Please use this identifier to cite or link to this item: http://buratest.brunel.ac.uk/handle/2438/5722
Title: Preload maintenance protects against a depression in left ventricular systolic, but not diastolic, function immediately after ultraendurance exercise
Authors: Hassan, MY
Noakes, TD
Berlyn, P
Shave, R
George, K
Issue Date: 2006
Publisher: BMJ Publishing Group
Citation: British Journal of Sports Medicine, 40(6), 536 - 540, 2006
Abstract: Objective: To investigate indices of left ventricular (LV) function before and after a 224 km Ironman triathlon, specifically in the presence of unaltered haemodynamic loading. Method: LV loading and function were assessed before and after the race using M mode and Doppler echocardiography in 39 (mean (SD) age 33 (8) years, body mass 77.6 (8.6) kg; 36 male) triathletes in the Trendelenburg position. Specifically left ventricular end diastolic volume (LVEDV) was assessed to estimate preload, and systolic blood pressure to estimate afterload as well as heart rate (HR). Systolic functional indices included ejection fraction (EF) and the end systolic pressure/volume ratio (ESPV), and diastolic functional indices included peak mitral flow velocity in early (E) and atrial (A) filling as well as the ratio E/A. Data obtained before and after the race were compared by t tests, and delta LV functional indices were correlated with delta heart rate. Results: Preload (LVEDV: 143 (34) ml before v 147 (34) ml after) and afterload (systolic blood pressure 121 (13) v 115 (20) mm Hg) were not significantly altered after the race (p>0.05), nor were EF (61 (8)% v 58 (10)%) and ESPV (2.4 (0.9) v 2.1 (0.8) mm Hg/cm3). The diastolic filling ratio E/A was significantly reduced after the race (1.73 (0.25) v 1.54 (0.23); p<0.05) due primarily to a reduction in E. HR was significantly higher after the race (57 (9) v 75 (8) beats/min; p<0.05), but delta HR was not related to delta E/A (p>0.05). Conclusion: When preload and afterload are unaltered after the race, because of the adoption of a unique assessment posture, LV systolic function is not depressed. A depression in LV diastolic function persists which is not explained by an increase in heart rate after the race.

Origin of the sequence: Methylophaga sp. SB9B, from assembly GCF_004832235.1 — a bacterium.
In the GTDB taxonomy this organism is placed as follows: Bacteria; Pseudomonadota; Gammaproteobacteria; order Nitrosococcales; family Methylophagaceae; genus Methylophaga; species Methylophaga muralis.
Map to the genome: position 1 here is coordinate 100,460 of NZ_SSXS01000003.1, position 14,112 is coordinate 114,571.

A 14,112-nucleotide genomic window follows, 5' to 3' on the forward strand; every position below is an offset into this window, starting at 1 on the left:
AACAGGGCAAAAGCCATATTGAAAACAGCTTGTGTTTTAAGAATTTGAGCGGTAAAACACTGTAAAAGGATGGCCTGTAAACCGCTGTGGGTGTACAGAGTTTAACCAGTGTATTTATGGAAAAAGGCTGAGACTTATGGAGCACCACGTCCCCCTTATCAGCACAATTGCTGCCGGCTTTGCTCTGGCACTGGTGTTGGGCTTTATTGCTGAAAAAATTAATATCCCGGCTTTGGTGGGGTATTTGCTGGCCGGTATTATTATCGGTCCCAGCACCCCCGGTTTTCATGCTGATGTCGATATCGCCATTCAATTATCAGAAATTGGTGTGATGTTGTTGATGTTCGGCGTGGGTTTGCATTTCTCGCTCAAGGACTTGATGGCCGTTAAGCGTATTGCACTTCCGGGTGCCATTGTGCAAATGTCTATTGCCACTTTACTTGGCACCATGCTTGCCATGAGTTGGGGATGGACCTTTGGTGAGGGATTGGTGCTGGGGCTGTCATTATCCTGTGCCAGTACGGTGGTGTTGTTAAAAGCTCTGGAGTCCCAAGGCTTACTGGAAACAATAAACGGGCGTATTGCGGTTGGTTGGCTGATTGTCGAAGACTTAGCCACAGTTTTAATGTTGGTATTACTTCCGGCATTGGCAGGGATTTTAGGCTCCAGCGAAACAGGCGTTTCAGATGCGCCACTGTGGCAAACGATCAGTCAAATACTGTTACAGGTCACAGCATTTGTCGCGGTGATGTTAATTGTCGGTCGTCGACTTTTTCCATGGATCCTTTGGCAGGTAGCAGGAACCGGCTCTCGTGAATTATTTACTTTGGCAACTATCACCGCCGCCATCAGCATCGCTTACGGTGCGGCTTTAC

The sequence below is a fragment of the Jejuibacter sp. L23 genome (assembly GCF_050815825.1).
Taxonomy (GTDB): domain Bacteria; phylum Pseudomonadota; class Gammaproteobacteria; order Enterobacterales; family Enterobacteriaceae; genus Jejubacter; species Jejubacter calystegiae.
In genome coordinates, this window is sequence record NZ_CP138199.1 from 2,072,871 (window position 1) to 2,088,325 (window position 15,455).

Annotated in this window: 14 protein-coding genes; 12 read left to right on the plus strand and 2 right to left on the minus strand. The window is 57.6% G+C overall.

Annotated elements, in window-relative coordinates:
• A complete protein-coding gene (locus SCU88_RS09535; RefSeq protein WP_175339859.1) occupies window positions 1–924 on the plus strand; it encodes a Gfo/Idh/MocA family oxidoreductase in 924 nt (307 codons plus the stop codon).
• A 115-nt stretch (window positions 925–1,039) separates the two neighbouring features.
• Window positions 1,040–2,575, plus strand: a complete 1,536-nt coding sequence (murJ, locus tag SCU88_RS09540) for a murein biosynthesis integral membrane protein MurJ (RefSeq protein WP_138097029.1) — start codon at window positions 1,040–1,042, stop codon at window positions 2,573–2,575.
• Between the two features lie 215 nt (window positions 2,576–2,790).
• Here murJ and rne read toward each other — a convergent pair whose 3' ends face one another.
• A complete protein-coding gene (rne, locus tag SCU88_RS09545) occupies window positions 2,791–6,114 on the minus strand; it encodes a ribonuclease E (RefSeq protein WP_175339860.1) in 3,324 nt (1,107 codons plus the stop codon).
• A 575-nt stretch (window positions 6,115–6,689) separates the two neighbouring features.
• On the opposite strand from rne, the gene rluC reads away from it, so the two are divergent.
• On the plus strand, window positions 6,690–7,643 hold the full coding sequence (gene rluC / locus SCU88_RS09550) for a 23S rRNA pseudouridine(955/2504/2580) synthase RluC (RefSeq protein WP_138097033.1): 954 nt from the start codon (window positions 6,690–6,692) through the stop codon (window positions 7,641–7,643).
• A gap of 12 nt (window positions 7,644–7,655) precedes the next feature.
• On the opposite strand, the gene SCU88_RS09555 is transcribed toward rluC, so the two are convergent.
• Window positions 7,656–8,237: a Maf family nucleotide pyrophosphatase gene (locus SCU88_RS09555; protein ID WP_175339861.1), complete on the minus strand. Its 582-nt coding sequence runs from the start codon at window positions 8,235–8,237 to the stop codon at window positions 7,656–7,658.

Description: This article has been made available through the Brunel Open Access Publishing Fund and is available from the specified link - Copyright © 2006 BMJ Publishing Group.
URI: http://bura.brunel.ac.uk/handle/2438/5722
DOI: http://dx.doi.org/10.1136/bjsm.2005.024745
ISSN: 0306-3674
Appears in Collections:Sport
Dept of Life Sciences Research Papers

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